There was a significant difference between the baseline vs. peak brachial artery diameter in both tests; thus each evoked a significant degree of dilation (base vs. peak for the RHtest = 4.45 ± 0.52 vs. 4.72 ± 0.46 mm, P < 0.001; base vs. peak for the CHtest = 4.47 ± 0.50 vs. 4.62 ± 0.50 mm, P < 0.001). The day of the test (1, 2, or 3) and the trial (1 or 2) had no effect on the diameter. The degree of dilation (percent change in diameter) evoked by the RHtest vs. the CHtest was not significantly different (6.33 ± 3.12% for the RHtest vs. 3.00 ± 1.05% for the CHtest; P = 0.011).
During 4 min of full piston release after the second 5-min 50 s−1 shear rate step in a subset of six subjects, the average shear rate achieved was significantly greater than the average shear rate during the CHtest (90.87 ± 17.42 s−1 vs. 48.36 ± 1.90 s−1; P = 0.002). Correspondingly, the peak percent change in diameter during full piston release was significantly greater than that during the CHtest (8.74 ± 2.91% vs. 2.91 ± 0.80%; P < 0.001) and not different from that achieved during the RHtest (7.23 ± 3.08%; P = 0.374) in the same subset of six. Thus the CHtest technique may be capable of creating a shear rate stimulus that evokes as much dilation as the traditional RHtest method.
Subject's baseline diameter is considered to be constant within one data collection session (20); therefore, the repeatability of this measurement may be used to represent the accuracy of diameter measurements. The trial-to-trial CV for baseline diameter was 0.44 ± 0.62%, which represents an average absolute difference between trials of 0.027 mm. This value represents only 0.61% of the 4.46-mm average baseline diameter.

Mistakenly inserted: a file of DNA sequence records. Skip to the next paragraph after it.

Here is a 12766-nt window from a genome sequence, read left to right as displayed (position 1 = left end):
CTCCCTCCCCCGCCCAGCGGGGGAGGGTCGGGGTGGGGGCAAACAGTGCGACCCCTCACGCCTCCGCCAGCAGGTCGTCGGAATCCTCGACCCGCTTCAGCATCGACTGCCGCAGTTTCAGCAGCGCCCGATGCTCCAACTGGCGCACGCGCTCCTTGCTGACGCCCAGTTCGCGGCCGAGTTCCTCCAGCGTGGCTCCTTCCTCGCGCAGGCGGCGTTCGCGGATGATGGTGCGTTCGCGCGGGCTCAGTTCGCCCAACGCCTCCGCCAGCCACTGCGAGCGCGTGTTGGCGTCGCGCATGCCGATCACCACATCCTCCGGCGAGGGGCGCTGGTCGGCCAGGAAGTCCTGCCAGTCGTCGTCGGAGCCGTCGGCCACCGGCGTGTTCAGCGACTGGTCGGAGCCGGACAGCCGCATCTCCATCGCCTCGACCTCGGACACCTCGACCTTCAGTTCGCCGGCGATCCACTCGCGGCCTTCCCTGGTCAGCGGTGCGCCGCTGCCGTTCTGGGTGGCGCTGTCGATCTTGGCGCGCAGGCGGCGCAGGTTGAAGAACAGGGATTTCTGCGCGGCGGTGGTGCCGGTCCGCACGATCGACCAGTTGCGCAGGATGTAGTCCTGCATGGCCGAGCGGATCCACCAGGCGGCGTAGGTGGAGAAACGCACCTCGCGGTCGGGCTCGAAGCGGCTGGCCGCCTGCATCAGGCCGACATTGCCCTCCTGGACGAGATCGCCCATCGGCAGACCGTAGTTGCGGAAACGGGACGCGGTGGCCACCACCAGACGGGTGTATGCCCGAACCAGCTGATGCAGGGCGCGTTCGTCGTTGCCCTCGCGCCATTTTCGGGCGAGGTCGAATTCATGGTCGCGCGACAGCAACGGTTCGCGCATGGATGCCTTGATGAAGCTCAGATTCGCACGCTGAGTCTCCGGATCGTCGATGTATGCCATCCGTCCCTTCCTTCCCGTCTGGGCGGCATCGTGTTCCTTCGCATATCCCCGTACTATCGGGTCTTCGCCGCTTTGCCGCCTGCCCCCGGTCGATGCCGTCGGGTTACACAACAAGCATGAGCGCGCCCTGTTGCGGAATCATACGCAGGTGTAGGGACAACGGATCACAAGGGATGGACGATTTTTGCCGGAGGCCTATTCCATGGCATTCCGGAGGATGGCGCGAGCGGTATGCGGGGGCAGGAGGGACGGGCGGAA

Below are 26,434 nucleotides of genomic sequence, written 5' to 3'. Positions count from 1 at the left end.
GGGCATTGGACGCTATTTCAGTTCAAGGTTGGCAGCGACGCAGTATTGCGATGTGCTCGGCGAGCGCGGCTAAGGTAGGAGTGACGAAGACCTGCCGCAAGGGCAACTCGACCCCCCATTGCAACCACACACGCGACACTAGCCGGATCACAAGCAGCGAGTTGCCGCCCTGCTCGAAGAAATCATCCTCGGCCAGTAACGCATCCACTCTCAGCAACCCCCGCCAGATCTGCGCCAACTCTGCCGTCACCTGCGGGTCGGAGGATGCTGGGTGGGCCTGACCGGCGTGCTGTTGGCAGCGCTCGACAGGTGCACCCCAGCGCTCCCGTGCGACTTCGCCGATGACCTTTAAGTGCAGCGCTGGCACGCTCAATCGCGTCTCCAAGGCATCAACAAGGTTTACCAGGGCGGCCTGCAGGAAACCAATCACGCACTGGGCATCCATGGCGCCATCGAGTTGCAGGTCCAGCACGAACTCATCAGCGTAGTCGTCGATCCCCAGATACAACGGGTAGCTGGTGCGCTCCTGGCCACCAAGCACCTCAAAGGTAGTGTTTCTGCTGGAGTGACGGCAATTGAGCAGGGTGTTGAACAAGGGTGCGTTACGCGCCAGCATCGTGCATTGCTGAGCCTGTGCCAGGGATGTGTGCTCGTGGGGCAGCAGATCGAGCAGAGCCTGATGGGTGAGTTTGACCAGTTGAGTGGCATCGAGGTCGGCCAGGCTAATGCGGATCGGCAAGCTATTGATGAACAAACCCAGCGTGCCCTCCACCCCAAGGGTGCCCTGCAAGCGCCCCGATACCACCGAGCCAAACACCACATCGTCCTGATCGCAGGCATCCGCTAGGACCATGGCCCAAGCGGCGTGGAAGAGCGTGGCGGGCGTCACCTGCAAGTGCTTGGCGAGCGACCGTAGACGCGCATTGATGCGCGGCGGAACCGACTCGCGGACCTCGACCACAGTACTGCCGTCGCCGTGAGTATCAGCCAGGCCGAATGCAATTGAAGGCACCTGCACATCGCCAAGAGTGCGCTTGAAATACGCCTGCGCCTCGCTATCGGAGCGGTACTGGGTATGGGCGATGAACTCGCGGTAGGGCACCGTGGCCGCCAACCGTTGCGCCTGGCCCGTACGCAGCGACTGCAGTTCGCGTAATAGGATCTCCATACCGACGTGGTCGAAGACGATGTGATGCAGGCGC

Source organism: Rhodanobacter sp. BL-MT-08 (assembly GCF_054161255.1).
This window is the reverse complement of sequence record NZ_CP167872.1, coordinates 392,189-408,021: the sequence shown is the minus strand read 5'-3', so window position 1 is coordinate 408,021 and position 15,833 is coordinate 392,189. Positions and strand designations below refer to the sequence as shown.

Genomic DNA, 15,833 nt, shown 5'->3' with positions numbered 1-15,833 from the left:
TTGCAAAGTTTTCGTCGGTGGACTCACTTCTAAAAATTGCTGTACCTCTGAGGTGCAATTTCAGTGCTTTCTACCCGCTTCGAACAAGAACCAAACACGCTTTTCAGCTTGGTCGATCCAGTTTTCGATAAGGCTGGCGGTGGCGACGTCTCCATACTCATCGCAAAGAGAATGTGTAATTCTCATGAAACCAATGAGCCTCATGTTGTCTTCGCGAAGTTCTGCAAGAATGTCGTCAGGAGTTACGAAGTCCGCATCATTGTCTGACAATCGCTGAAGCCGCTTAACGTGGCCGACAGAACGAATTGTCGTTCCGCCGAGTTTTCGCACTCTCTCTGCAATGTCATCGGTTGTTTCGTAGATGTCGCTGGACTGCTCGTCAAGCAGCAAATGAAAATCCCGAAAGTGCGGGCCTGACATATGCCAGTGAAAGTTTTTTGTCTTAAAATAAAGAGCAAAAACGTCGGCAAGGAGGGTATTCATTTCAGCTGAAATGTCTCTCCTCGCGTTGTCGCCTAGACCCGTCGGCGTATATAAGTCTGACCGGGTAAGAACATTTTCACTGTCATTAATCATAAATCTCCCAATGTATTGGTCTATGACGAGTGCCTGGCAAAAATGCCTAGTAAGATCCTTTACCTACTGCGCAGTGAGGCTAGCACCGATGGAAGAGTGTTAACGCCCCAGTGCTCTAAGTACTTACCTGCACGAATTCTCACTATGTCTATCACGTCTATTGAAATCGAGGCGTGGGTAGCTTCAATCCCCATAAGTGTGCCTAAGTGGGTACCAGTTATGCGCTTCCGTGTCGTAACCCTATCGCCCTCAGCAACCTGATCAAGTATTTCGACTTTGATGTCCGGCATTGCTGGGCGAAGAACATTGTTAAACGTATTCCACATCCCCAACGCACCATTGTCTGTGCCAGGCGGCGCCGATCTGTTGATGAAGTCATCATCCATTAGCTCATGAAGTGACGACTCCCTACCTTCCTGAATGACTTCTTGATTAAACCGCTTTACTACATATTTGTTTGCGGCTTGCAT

Stimulus response relationship.
Linear regression analysis of the peak EDFMD response vs. the shear rate 1-min AUC in the RHtest across all trials and days revealed a significant, positive relationship (slope = 1.05, r2 = 0.47, P < 0.001) (Fig. 5A). Thus stimulus magnitude contributed substantially to response magnitude in the RHtest. In contrast, regression analysis of the peak EDFMD response vs. mean shear rate over 5 min in the CHtest across all trials and days demonstrated no relationship (slope = −1.02, r2 = 0.018, P < 0.36) (Fig. 5B). This is to be expected because we controlled the shear rate magnitude in the CHtest.
Effect of shear rate control on between-subject EDFMD response variability.
As expected, there was considerable between-subject variability in the RHtest shear rate stimulus (expressed as a CV = 36.61% calculated from the 1-min AUC data across all trials and days) (Fig. 6E). In contrast, efforts to control shear rate in the CHtest resulted in much lower between-subject variability (CV of 4.87%) (Fig. 6E). This substantial reduction in between-subject shear rate variability with the CHtest resulted in a reduction in the between-subject variability for the EDFMD response (expressed as CV, 36.16% for CHtest vs. 51.80% for RHtest) (Fig. 6F).
When the EDFMD response was normalized to our measure of the magnitude of the stimulus (60-s AUC) using the equation of peak percent change in diameter/60-s AUC, the between-subject CV was shown to be similar in the RHtest and CHtest (36.87 vs. 35.67%). Normalization of the response to the peak shear rate stimulus provided similar results (RHtest between-subject CV of 37.11%).